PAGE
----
David Levine advances research on transparency and intellectual property law
Elon Law Professor David S. Levine recently presented at a conference on transparency in Paris and a conference on drones at NYU School of Law. He also continued his advocacy for transparency in fracking, wrote about NSA spying and net neutrality, and published insights about effective teaching and mentoring in legal education.
On October 26, Levine presented at The Third Global Conference on Transparency Research. The conference was hosted by HEC Paris, in France. Levine presented a work in progress that develops transparency theory in the context of federal policy formation and public input.
On October 12, Levine presented at the Drones & Aerial Robotics Conference hosted by NYU School of Law’s Engelberg Center on Innovation Law & Policy. Levine’s presentation was part of an Innovation Law and Policy Roundtable.
On October 14, Levine coauthored a letter to the Alaska Oil & Gas Conservation Commission (AOGCC), signed by 13 law professors, endorsing efforts by regulators to secure access to potential trade secret information regarding the chemical composition of hydraulic fracturing (fracking) fluids. The letter states, “we remain concerned that the fracking industry has opposed the reasonable efforts of regulators throughout the country to have access to information about the exact chemical composition of fracking fluids. Such access should not only be uncontroversial, as trade secret information is shared with regulators at all levels of government and in a range of industries, but should be standard operating procedure for any regulatory entity charged with stewarding our nation’s natural resources.” The letter follows up on an April 1, 2013 letter to AOGCC coauthored by Levine on the same topic.
In September, Levine authored, “NSA Leaks Bring the Whole Idea of ‘Net Neutrality’ Into Question,” in Slate. This is Levine’s fourth article for Slate. In the article, Levine writes, “While it remains too early to draw any fixed conclusions about the nature and extent of NSA spying, particularly its technological meaning and implications, if the NSA spying revelations have so far meant anything, they mean that Internet consumers are likely not receiving the content neutrally and haven’t been for a while. Even a narrow definition of neutrality would be violated by a detour through and/or to the NSA.”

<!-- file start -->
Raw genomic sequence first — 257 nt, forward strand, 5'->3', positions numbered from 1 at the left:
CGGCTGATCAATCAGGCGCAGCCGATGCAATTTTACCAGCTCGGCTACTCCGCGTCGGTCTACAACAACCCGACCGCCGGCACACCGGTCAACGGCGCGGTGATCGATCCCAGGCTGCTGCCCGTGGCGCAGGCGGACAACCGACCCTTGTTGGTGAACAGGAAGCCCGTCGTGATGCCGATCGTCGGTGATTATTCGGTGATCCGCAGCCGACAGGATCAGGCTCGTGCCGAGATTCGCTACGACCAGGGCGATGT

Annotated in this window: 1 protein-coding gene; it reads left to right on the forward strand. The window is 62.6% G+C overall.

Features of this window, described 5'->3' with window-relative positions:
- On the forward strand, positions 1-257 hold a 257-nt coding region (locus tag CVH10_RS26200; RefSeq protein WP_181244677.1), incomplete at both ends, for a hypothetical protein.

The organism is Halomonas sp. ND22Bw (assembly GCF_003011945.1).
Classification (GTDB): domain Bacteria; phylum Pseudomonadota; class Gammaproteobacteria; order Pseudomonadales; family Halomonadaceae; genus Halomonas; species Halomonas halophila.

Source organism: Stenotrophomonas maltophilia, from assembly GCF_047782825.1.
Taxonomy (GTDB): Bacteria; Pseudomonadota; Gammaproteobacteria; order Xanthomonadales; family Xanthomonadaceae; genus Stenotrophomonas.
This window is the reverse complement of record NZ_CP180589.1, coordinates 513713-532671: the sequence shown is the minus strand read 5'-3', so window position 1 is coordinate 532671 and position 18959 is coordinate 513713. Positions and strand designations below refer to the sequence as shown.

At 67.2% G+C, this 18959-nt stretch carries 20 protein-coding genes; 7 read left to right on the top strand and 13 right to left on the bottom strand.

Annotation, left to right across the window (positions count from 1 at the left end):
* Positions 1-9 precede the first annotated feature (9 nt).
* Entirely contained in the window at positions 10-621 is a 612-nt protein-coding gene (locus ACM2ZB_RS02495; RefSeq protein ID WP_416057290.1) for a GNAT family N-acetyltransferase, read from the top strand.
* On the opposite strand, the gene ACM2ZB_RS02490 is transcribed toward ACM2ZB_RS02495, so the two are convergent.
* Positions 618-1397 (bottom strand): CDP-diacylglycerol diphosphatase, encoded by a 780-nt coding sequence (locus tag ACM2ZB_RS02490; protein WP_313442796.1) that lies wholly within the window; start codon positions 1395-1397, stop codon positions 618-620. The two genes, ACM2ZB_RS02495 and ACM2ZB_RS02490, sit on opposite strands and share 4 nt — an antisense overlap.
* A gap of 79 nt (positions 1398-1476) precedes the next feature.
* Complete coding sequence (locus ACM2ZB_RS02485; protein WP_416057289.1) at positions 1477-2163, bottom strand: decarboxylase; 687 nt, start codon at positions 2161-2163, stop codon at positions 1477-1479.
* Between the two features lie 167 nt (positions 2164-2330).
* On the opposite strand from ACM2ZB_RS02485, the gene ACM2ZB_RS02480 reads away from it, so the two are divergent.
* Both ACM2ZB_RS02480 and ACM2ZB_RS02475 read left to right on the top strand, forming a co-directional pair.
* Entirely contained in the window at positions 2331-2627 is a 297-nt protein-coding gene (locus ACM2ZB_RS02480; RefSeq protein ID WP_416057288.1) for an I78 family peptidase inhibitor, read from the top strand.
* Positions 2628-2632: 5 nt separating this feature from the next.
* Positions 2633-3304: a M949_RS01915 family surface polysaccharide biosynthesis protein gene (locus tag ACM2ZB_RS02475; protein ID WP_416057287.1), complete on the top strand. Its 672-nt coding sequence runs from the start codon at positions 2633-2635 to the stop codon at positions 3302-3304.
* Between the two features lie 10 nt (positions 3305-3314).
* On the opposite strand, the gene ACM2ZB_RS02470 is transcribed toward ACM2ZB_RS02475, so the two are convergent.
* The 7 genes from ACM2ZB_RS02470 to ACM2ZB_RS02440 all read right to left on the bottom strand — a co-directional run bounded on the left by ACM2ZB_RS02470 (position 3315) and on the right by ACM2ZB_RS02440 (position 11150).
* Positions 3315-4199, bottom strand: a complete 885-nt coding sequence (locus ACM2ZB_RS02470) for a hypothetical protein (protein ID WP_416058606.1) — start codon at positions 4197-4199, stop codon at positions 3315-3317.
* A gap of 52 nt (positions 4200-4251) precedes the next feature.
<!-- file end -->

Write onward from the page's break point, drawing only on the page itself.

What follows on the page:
In July, a research publication of the Berkman Center for Internet & Society at Harvard University highlighted the impacts of Levine’s collaborative efforts to critique federal legislation involving intellectual property law. Discussing national efforts to prevent passage of the Stop Online Piracy Act, the Berkman Center publication states, “mass mobilization to protect the health of the Internet occurred alongside ongoing expert critique of the law, demonstrated here with the attention drawn to the Stanford Law Review article entitled ‘Don’t Break the Internet,’ authored by law professors Mark Lemley, David Levine, and David Post. This publication also offers an example of the diverse range of voices that sustained the conversation as those that linked to or reprinted this piece span tech media (TechCrunch), the right-wing blogosphere (Instapundit), and the gaming community (Kotaku).”
In addition, Levine’s article, “What can we do on Monday to improve our teaching?” was recently published in the Chapman Law Review. The article examines the benefits of student blogs as part of law school courses, and the value of professional mentoring relationships between faculty and students.
Finally, Levine’s Hearsay Culture radio show and podcast was recently cited as one of the top six “tech-ish podcasts” by Radio Berkman, an entity of the Berkman Center for Internet & Society at Harvard Law School.